I purchased Lauren K. Winner’s Mudhouse Sabbath: An Invitation to a Life of Spiritual Disciplines because it enabled me to get free shipping on some other stuff that I needed to get.  But while the purchase might have been spontaneous, I’ve been fascinated with Orthodox Judaism since falling under the spell of Chaim Potok in high school.   I find that the almost total break modern Christianity has made with traditional Judaism seems at the least regrettable, if not outright problematic.  How do we understand almost 70% of Scripture if we have no functional link to our Jewish theological heritage?  And how do we best understand the New Testament – written by Jewish converts to Christianity – without this heritage?

So I took a chance that Ms. Winner would have something of interest to say on this topic, and I was pleasantly surprised.  She does.  She writes well.  She’s charming and engaging in a young womanly sort of way (you can almost hear her giggling as she discloses first her dating relationship with one of the characters in the book, and then her eventual engagement to him).  But this isn’t a book that needs to be categorized by gender.  She writes well and what she has to say and share can be beneficial to anyone.

Her basic idea is that having grown up as an observant Jew, some of the traditions and rituals and practices of Judaism have some useful application to Christian devotional life.  I agree.  I agree in large part because I was already familiar with many of the traditions she discusses.  But also because I believe that we are created as kinesthetic creatures.  Our hearts and minds and bodies are bound up together, and if we focus merely on intellectual or devotional practices without engaging our bodies and senses, we’re missing out on a great deal.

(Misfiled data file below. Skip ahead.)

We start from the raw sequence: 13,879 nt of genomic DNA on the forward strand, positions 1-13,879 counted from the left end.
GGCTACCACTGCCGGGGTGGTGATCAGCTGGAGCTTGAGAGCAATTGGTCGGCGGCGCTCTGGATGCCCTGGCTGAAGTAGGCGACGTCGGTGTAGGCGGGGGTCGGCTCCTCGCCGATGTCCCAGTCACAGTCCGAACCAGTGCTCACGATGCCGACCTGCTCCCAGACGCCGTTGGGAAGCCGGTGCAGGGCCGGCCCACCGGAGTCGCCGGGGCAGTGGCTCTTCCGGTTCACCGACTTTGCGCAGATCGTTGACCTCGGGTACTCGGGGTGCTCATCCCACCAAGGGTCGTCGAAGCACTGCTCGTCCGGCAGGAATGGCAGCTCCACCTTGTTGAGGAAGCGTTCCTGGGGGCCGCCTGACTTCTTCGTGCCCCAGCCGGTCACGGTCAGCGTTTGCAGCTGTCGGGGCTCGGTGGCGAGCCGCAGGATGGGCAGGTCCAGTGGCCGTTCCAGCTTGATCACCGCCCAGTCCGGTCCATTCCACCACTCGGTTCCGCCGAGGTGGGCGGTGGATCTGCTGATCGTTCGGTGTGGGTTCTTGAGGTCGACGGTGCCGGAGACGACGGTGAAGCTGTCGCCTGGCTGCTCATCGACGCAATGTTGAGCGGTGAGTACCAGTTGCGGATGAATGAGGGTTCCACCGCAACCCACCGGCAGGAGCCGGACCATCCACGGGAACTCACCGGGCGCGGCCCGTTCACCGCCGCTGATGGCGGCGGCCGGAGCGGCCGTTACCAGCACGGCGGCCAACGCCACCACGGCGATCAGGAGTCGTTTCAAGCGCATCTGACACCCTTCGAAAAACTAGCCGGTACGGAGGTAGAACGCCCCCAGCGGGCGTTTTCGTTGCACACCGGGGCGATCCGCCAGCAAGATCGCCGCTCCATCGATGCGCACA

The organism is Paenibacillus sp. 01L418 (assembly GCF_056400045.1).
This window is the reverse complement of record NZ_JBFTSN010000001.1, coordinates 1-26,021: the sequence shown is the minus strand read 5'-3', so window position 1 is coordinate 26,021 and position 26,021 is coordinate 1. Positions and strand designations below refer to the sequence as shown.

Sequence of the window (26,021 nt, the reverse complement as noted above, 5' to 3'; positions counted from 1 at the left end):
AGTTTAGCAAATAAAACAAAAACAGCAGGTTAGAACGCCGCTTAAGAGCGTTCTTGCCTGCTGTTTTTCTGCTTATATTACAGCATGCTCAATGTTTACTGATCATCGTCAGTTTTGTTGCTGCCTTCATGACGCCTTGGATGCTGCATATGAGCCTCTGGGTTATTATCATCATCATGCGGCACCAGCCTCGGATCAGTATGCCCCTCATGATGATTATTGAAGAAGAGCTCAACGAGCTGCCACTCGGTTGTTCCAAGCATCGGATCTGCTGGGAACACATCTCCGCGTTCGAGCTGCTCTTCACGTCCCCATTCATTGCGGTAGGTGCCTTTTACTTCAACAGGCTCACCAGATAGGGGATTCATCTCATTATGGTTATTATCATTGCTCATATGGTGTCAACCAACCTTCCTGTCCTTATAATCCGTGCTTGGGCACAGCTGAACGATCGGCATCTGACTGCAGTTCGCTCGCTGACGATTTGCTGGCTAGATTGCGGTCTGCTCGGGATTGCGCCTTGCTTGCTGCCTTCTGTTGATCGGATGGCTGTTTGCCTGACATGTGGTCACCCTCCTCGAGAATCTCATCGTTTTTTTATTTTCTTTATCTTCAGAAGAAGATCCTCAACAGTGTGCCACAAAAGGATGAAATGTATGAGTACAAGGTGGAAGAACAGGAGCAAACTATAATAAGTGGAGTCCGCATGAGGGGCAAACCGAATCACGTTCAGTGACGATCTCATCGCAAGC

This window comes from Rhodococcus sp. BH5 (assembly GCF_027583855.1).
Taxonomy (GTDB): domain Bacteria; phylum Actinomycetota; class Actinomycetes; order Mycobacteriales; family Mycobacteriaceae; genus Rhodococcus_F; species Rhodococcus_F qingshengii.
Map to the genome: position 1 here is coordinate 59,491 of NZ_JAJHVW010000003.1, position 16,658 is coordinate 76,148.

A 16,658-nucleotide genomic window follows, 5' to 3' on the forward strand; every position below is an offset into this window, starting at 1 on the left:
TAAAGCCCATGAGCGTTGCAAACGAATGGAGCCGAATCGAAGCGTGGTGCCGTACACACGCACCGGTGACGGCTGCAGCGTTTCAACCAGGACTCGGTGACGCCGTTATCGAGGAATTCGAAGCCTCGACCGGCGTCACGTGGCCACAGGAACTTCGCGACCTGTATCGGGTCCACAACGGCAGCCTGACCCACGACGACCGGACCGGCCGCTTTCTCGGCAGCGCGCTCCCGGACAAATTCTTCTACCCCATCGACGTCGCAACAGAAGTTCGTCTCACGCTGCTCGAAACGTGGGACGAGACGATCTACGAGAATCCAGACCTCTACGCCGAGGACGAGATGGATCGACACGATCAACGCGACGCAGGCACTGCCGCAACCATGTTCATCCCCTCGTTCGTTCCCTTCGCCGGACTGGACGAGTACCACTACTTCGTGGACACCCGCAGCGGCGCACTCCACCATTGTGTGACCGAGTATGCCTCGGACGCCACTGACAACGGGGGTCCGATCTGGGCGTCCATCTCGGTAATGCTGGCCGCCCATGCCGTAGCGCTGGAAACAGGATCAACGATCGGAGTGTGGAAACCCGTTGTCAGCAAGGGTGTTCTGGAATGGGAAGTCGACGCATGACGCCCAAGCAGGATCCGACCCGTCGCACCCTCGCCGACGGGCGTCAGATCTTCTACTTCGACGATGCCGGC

Ms. Winner’s Christian faith seems well-rooted.  She doesn’t present these spiritual disciplines in a legalistic or pietistic fashion.  They are helpful for her.  Perhaps they can be helpful to others.  She offers her experiences and observations in the spirit of Romans 14:1-12, neither judging nor despising. Her chapter on the Jewish traditions of mourning the dead and being with someone in mourning are particularly instructive and helpful as we seek to love and care for people in that situation.

If you feel that your devotional life and spiritual disciplines could use some freshening up, this might be a useful contribution towards that process.  If you’re curious about aspects of the Christian faith that have been informed by our status as basically a Jewish sect, this book might be helpful to you.  It’s a short, easy read that provides a lot of food for thought.

All that being said, because I am a Lutheran, I am duty-bound to remind you of a few basics. Spiritual disciplines are aids to our life of faith. They are not means of grace, nor do they convey salvific value in and of themselves. Lutherans are so cautious, though, of pietism and legalism that we often eschew any focus on spiritual discipline because we’re afraid people will misunderstand and the focus will move away from Christ crucified and resurrected.

The purpose of spiritual disciplines – whether informed by Orthodox Judaism or otherwise – should be to move our focus off of ourselves and what we do, and onto Christ. In other words, while advocating for some form of personal, habitual spiritual discipline sounds like it ought to be driving my focus inwards, in reality it ought to drive it outwards to Christ. As such, choosing a particular spiritual discipline does not make you better or holier than anyone else. It just says that you find the practice helpful in your own spiritual walk.

I’ve come to realize that some of those ‘silly’ devotional practices and disciplines can have very practical, tangible blessings as I seek to live as a faithful Christian in a culture fully focused on diverting and subverting that faith. I now see greater value in spiritual disciplines and habits. The little daily touchstones and rituals don’t denote weakness or foolish superstition, but can be vital links and reminders in my comings and goings and doings about whose I am, and how that ought to shape each of those comings, goings, and doings.